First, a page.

Advertisement

In One Swiss Canton, the Men Still Yodel and the Women Can’t Vote

UNITED PRESS INTERNATIONAL

Cowbells tinkle and the wooden chalets are smothered in flowers. An occasional alpenhorn echoes in the distance.

This indeed is folklore Switzerland, where men yodel and women wear traditional costumes as part of everyday country life.

So tourists can hardly know of the rumblings below the peaceful and picturesque surface in Appenzell-Inner Rhodes. This miniature canton, or state, in the top northeast corner of the country is the last bastion of Swiss male domination, where women still cannot vote in local affairs.

Many of them are angry because they are denied their constitutional rights and--perhaps worse--made to look ridiculous.

Advertisement

It is also thought that Switzerland’s highest court will equivocate in ruling later this year on a complaint of violating equal rights.

“Appenzell is nothing more than a Disneyland,” stormed artist Roswitha Doerig. “Tradition which ignores people’s rights is bad tradition. Women who don’t care are merely being coquettish.”

True enough, a lot of Appenzell women don’t give a hoot and are very happy to stay out of the way and let the men play politics.

It was only in 1971 that Swiss men, in a national referendum, accepted female suffrage in federal matters. It already existed on local issues in some of the 26 cantons and others quickly followed.

Advertisement

Not, however, the ultra-traditional “half-cantons” of Protestant Appenzell-Outer Rhodes and Catholic Appenzell-Inner Rhodes.

Finally, in 1989, the men of Appenzell-Outer Rhodes (population 51,100) bowed to a high court ruling on equal rights.

But the men stood firm in Appenzell-Inner Rhodes, which has 13,700 people and is 66 square miles, about the size of Washington, D.C.

This year--and for the third time--they refused to give the 5,000 or so women of voting age a say in community affairs. With the traditional show of male hands in the town square, the proposal was defeated by a ratio of about 3 to 2.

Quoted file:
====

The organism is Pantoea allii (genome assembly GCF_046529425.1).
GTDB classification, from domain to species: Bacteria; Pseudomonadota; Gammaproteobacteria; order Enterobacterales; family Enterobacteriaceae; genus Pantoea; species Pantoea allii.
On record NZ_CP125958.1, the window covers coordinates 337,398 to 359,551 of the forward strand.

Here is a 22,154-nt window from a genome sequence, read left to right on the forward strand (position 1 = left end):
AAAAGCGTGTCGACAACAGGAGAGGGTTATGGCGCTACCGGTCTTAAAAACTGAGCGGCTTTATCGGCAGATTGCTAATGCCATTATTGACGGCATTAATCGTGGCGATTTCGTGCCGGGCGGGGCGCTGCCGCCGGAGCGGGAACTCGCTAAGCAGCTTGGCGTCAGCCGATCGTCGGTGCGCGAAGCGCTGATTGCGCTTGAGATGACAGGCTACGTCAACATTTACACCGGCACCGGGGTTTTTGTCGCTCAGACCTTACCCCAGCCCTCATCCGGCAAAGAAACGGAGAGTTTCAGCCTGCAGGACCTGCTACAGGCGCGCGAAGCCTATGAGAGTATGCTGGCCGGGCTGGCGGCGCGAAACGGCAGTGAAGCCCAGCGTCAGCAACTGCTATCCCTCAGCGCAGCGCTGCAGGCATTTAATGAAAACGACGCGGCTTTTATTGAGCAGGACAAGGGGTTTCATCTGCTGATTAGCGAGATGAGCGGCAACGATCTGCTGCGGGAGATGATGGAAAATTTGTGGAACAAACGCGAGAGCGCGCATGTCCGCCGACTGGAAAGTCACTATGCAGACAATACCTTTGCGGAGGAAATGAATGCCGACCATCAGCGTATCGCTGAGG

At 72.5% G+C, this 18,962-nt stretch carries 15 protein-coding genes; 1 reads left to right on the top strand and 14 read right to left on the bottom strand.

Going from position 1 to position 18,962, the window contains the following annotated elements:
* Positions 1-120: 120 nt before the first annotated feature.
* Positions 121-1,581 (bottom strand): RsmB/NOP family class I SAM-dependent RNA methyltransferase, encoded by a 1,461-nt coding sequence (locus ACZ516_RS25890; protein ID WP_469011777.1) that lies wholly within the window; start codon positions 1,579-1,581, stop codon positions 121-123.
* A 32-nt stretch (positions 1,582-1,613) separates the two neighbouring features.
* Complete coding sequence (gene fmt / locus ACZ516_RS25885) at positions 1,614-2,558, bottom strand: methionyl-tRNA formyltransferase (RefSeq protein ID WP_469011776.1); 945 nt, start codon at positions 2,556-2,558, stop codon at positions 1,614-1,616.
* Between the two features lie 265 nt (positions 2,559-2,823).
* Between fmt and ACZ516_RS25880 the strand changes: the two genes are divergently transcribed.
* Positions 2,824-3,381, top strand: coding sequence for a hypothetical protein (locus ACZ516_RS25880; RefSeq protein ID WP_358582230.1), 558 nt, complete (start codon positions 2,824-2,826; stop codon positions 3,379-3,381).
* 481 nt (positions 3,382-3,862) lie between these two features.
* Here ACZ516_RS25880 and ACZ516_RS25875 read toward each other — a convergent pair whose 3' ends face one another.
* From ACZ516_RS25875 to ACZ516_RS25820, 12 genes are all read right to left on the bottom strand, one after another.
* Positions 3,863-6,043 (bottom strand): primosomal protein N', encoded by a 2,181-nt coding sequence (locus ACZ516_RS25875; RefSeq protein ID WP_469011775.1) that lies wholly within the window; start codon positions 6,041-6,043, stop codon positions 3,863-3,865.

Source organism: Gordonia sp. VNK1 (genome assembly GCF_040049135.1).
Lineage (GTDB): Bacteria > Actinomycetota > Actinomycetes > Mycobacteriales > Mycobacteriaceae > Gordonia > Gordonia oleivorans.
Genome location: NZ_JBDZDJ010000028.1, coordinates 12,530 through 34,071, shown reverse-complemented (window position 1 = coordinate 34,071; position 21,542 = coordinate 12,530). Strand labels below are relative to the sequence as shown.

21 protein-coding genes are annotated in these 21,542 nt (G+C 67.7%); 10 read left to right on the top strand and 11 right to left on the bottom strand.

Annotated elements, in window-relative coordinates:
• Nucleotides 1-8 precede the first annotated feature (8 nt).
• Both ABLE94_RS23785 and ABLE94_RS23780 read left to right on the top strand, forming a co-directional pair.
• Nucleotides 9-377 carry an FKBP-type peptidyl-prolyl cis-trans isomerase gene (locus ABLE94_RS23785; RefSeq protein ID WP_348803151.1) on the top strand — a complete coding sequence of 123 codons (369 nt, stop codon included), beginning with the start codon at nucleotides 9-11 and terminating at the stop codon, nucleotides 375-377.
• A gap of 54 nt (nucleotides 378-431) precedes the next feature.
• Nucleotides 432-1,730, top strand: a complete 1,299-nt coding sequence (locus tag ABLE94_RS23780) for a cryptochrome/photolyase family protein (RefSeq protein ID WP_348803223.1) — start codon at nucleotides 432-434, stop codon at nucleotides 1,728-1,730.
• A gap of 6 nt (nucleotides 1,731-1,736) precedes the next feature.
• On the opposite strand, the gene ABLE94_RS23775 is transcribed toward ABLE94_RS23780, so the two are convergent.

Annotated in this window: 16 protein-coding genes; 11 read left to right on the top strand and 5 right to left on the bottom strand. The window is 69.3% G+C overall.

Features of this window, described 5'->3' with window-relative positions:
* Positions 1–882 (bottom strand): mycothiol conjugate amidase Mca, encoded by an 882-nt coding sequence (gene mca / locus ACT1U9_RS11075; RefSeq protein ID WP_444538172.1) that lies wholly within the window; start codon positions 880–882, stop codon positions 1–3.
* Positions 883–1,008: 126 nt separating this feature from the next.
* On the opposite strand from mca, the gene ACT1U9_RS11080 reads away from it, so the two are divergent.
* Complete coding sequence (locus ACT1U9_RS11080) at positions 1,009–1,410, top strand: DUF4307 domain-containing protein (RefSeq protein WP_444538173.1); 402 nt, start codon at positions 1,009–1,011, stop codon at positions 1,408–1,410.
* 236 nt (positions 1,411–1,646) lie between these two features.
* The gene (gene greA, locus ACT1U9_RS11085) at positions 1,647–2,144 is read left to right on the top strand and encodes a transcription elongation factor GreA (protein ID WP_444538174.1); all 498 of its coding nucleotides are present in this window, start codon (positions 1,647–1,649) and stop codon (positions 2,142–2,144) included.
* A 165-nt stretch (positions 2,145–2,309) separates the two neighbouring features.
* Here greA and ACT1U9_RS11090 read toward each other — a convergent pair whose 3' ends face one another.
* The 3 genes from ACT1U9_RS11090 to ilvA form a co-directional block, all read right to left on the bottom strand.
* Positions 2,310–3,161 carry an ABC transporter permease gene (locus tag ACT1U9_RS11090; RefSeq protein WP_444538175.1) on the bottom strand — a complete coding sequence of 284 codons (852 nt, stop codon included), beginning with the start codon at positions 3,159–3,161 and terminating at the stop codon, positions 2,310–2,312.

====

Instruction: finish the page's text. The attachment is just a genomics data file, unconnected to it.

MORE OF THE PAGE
Advertisement

The more militant women were outraged. They had, after all, used previously unimaginable measures: kitchen strikes, bedroom boycotts, even returning local tax bills.

“I’m paying my taxes to another canton where women at least have a say in how taxes are calculated,” said economist Monika Jacober.

Another woman, Dagmar Hersche, was more outspoken: “Are we women supposed to be children? What would men do without a woman at home? Without teachers? These men are not patriots. They’re schizophrenic idiots.”

For centuries local men have decided important local issues--usually the expenditure of money on public works--at a Landsgemeinde or community gathering every two or three years.

Advertisement

A woman at the tourist office, who asked to remain unidentified, said recently that an extraordinary second Landsgemeinde may be held this year because of all the unrest and a pending new court ruling.

“But things look bad because it must be convened by our local government,” she said.

She was right. In July, the Christian Democratic People’s Party, which runs Appenzell-Inner Rhodes, rejected having another show of hands in the town square.

“Lamentable,” scoffed Christine Langenberger-Jaeger. “The right of women to vote is not a political issue. It is a constitutional issue.”

Advertisement

Langenberger-Jaeger, a former president of the Swiss Women’s Rights Assn., is also pessimistic about its complaint to the high court.

“Cantonal rights come above all else in Switzerland. The Supreme Court, and far less the federal government, cannot force a canton to do something,” she said. “And the Supreme Court has not even indicated when it may hand down a ruling.”

In any case, there is a widely held feeling that the justices will hedge--saying that although the Constitution calls for equal rights, it also gives citizens the final say.

It has made a philosopher of Georgette Wachter, the secretary of the Women’s Rights Assn.

Advertisement

“It isn’t pleasant to be the last women in the developed world without voting rights locally, although it is true we can vote in national elections,” she said. “That makes us like women in some of the Arab emirates who have nothing to say.

“But we’ll live with it. After all, we’ve been fighting for a long time, and sooner or later the men will have to give in.”


Advertisement